In 2016, Sandra Grace and colleagues published a qualitative study in Chiropractic & Manual Therapies which aimed to assess clinical reasoning in osteopathy from the perspective of clinical educators of osteopathic teaching institutions in Australia, New Zealand and the UK. This study drew on elements of constructivist grounded theory. Data was provided by focus groups and written critical reflections. The authors concluded that clinical reasoning in osteopathy uses an initial biomedical screening to rule out serious pathology, followed by osteopathic reasoning models based on structure–function relationships. The latter seems to differentiate diagnostic clinical reasoning in osteopathy from other health care professions and might, therein, benefit patient care and multidisciplinary decision-making. On the other hand, commonalities in clinical reasoning with health care professions might provide learning opportunities. This paper provided interesting insights on similarities and differences in clinical reasoning of osteopathy and other health care professions.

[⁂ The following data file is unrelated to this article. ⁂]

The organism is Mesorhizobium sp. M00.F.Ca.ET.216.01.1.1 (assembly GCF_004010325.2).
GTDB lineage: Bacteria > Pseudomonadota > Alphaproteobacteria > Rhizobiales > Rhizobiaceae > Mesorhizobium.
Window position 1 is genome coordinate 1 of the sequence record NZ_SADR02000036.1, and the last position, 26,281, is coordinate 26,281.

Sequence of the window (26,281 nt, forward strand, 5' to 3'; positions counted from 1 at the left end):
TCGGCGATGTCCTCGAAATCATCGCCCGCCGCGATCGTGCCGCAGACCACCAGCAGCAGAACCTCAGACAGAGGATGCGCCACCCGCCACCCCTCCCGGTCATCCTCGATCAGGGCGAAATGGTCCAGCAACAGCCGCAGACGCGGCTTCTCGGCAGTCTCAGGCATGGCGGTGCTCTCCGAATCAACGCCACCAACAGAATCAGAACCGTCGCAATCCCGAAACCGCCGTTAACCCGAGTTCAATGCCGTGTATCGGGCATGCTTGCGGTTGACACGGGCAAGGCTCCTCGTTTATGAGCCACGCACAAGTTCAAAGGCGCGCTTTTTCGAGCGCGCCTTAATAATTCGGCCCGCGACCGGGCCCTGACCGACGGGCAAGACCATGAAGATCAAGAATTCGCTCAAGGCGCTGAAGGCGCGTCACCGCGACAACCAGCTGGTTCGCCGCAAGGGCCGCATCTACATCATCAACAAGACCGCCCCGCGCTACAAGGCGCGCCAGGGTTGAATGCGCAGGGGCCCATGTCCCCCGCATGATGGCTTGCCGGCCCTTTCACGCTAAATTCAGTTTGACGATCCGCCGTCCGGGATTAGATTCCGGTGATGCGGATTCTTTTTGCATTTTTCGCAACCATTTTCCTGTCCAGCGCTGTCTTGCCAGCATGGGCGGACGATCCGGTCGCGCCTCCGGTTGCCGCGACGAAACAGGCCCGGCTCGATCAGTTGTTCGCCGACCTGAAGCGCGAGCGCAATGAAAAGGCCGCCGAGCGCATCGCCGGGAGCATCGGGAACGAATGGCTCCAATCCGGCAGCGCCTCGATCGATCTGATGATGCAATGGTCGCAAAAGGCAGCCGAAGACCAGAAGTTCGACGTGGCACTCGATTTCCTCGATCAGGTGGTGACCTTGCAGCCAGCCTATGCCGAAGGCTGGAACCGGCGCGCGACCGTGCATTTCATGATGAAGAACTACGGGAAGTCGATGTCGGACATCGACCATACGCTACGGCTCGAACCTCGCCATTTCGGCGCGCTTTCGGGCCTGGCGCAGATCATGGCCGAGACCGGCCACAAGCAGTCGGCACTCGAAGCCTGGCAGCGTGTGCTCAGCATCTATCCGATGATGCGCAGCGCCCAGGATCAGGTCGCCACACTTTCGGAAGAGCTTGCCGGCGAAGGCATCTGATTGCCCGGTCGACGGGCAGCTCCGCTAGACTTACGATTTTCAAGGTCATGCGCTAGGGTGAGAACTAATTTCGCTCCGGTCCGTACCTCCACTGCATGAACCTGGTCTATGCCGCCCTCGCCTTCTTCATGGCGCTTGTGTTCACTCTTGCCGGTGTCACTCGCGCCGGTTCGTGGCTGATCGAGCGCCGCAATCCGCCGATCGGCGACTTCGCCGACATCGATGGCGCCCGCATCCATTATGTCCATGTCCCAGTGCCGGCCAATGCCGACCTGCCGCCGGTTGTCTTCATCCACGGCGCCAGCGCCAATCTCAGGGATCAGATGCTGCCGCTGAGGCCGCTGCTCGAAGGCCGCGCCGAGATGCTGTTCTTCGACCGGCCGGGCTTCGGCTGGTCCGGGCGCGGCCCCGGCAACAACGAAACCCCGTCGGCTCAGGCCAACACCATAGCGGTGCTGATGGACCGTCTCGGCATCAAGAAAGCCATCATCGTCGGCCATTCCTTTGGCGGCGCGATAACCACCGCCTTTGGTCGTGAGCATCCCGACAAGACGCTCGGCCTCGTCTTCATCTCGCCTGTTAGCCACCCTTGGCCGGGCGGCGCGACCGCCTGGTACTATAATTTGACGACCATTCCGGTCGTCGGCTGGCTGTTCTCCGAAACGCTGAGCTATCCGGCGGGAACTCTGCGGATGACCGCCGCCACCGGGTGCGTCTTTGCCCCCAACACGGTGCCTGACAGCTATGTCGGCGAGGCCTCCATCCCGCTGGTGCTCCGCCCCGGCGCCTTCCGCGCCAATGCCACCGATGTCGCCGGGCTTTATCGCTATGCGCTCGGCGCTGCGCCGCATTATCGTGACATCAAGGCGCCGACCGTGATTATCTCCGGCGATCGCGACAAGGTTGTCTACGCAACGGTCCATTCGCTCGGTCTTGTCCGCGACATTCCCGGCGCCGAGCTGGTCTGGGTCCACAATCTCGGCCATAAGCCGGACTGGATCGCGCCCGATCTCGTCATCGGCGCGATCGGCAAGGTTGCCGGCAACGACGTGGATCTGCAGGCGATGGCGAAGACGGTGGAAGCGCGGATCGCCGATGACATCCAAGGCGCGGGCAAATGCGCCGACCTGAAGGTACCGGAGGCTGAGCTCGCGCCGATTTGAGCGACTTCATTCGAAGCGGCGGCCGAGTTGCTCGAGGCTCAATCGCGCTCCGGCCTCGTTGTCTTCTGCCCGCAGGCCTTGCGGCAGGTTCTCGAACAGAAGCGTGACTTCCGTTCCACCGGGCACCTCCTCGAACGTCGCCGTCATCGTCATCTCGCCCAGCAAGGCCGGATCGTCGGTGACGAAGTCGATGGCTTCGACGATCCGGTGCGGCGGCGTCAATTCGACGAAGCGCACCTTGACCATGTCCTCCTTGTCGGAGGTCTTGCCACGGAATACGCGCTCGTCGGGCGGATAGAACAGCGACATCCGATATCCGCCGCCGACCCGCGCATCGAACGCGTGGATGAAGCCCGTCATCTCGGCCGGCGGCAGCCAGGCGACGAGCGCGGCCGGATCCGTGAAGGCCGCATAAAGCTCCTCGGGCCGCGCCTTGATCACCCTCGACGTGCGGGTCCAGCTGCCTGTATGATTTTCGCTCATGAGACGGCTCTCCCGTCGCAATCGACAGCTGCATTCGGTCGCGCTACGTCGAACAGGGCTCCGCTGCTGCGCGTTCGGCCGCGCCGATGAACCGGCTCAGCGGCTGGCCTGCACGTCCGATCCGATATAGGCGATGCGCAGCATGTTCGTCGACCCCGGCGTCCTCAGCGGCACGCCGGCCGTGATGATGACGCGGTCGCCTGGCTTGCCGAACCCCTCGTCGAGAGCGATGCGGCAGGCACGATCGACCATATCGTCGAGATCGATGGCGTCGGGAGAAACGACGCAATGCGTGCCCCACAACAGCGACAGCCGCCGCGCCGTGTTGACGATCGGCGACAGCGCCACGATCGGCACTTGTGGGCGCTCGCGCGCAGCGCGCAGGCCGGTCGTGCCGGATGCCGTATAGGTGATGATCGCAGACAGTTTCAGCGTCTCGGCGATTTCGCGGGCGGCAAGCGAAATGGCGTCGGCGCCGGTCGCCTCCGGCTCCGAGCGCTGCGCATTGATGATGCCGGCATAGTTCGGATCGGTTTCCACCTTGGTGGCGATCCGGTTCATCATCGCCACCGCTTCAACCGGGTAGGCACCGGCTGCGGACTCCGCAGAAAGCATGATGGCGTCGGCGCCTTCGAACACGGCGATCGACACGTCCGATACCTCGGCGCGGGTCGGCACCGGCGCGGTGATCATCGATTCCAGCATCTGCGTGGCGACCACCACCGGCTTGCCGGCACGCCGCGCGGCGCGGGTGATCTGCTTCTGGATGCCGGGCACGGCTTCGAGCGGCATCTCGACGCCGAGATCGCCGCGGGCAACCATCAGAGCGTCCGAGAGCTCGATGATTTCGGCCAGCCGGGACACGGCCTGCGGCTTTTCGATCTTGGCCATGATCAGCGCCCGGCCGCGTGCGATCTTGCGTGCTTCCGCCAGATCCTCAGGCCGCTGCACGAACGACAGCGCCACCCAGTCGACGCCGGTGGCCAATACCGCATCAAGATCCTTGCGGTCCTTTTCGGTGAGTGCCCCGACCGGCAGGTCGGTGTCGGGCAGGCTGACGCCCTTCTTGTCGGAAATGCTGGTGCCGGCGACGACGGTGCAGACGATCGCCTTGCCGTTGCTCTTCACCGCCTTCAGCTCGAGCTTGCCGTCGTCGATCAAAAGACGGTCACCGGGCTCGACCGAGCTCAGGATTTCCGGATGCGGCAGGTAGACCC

Grace, S., Orrock, P., Vaughan, B., Blaich, R., Coutts, R., 2016. Understanding clinical reasoning in osteopathy: A qualitative research approach. Chiropractic and Manual Therapies, 24(1), 1-10.